Washington was under assault by torrential rains as President Obama stepped to a White House podium and briefed the nation on the progress of a deadly hurricane.
“The great thing about America is when we go through tough times like this, we all pull together,” Obama said Monday afternoon as the television cameras rolled. “We look out for our friends. We look out for our neighbors. And we set aside whatever issues we may have otherwise to make sure that we respond appropriately and with swiftness.”
The president was not campaigning—indeed, he had canceled an appearance in Orlando that morning and flown back to a nearly deserted capital—but in a way, he was.
He was auditioning for another four years as commander in chief by demonstrating that he had taken charge of the federal response and displaying compassion toward the victims of Hurricane Sandy.
That’s his job, of course. But he now has the chance to perform it under the unique spotlight of a national disaster that, fairly or unfairly, has left Mitt Romney with little running room in the final week of an extremely tight presidential campaign.
Romney canceled an event in Wisconsin on Monday and his schedule for Tuesday rather than push against the storm’s gale-force wins. He said he was acting “out of sensitivity for the millions of Americans in the path of Hurricane Sandy.”
That was the sensible course, because the hurricane’s impact goes well beyond shutting the candidates out of crucial Eastern swing states. Even if Romney had gone ahead and campaigned, how much attention would he have gotten with the media’s attention riveted on the monster storm? The truth is, he would have been blown off the screen.
It’s a no-win situation for a challenger who had been gaining ground in the polls before the storm struck.
The emergency situation might not produce a tsunami of votes for Obama, but it can’t hurt—especially if the feds are seen as mounting a strong response.
Even as the hurricane made landfall in New Jersey, a controversy bubbled up around Romney’s view of FEMA, the agency leading the Sandy relief efforts.
In a June 2011 debate, CNN’s John King told Romney that the Federal Emergency Management Agency was running out of money and asked about those who say “the states should take on more of this role.”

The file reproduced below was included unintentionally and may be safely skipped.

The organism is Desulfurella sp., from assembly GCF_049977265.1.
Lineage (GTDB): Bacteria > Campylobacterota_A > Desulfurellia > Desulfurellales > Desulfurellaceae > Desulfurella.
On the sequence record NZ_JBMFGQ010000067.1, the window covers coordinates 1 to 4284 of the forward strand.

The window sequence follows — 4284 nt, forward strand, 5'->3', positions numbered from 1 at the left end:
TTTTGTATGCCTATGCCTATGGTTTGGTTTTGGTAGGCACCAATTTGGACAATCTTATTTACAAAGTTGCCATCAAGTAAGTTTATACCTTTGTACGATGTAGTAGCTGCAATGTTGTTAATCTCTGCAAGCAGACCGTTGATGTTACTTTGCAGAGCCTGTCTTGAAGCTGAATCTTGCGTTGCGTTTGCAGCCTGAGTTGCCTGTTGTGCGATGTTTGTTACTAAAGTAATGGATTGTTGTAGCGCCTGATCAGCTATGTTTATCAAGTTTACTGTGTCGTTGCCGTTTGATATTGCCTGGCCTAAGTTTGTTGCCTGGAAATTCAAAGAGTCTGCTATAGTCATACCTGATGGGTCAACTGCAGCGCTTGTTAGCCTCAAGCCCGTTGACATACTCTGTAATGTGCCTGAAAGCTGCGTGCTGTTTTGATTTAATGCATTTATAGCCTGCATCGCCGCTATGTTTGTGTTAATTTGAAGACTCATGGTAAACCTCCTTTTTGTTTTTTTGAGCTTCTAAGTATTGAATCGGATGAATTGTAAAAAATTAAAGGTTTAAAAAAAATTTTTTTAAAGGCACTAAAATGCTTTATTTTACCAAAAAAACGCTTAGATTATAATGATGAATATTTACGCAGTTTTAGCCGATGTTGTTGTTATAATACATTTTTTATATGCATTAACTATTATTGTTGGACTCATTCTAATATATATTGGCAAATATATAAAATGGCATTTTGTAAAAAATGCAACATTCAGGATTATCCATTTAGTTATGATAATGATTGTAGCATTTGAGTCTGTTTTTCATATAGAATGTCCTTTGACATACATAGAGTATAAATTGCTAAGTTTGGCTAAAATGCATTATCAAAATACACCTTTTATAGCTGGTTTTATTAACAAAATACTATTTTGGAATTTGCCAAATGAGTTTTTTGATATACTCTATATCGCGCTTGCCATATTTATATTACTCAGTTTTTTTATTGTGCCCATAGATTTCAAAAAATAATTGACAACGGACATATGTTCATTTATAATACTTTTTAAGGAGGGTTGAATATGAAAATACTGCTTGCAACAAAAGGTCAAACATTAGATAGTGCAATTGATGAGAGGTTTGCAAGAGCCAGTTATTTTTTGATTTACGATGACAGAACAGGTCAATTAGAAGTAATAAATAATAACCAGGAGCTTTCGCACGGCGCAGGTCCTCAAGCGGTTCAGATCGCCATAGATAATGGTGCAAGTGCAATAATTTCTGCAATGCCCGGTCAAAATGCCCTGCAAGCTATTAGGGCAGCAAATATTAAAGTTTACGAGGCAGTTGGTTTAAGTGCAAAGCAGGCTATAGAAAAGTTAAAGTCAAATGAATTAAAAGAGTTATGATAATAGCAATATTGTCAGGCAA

“Absolutely,” Romney responded. “Every time you have an occasion to take something from the federal government and send it back to the states, that’s the right direction.”
King asked: does that include disaster relief?
“We cannot afford to do those things without jeopardizing the future for our kids,” Romney said. The clip is already making the rounds on cable news.
A spokeswoman said Monday that “Governor Romney believes that states should be in charge of emergency management in responding to storms and other natural disasters in their jurisdictions.” They are in “the best position to aid affected individuals and communities, and to direct resources and assistance to where they are needed most. This includes help from the federal government and FEMA.”
Critics also noted that the House passed a budget—pushed by Romney’s running mate, Paul Ryan—that contains $11 billion for community and regional development, which includes FEMA and disaster relief. Obama’s budget figure was $19 billion. People often oppose federal spending in the abstract until a crisis highlights the need for Washington’s involvement.
Maryland Gov. Martin O’Malley, chairman of the Democratic Governors Association, praises the response by Obama’s FEMA. But the president obviously doesn’t want to be seen as exploiting an emergency for political reasons.
Asked Monday about the effect on the campaign, Obama said: “I am not worried at this point about the impact on the election. I’m worried about the impact on families, and I’m worried about our first responders … The election will take care of itself next week. Right now, our No. 1 priority is to make sure that we are saving lives.”
But this is one of these situations where good governance is good politics. And with just seven days to go, Obama may have been given a rare chance to practice both.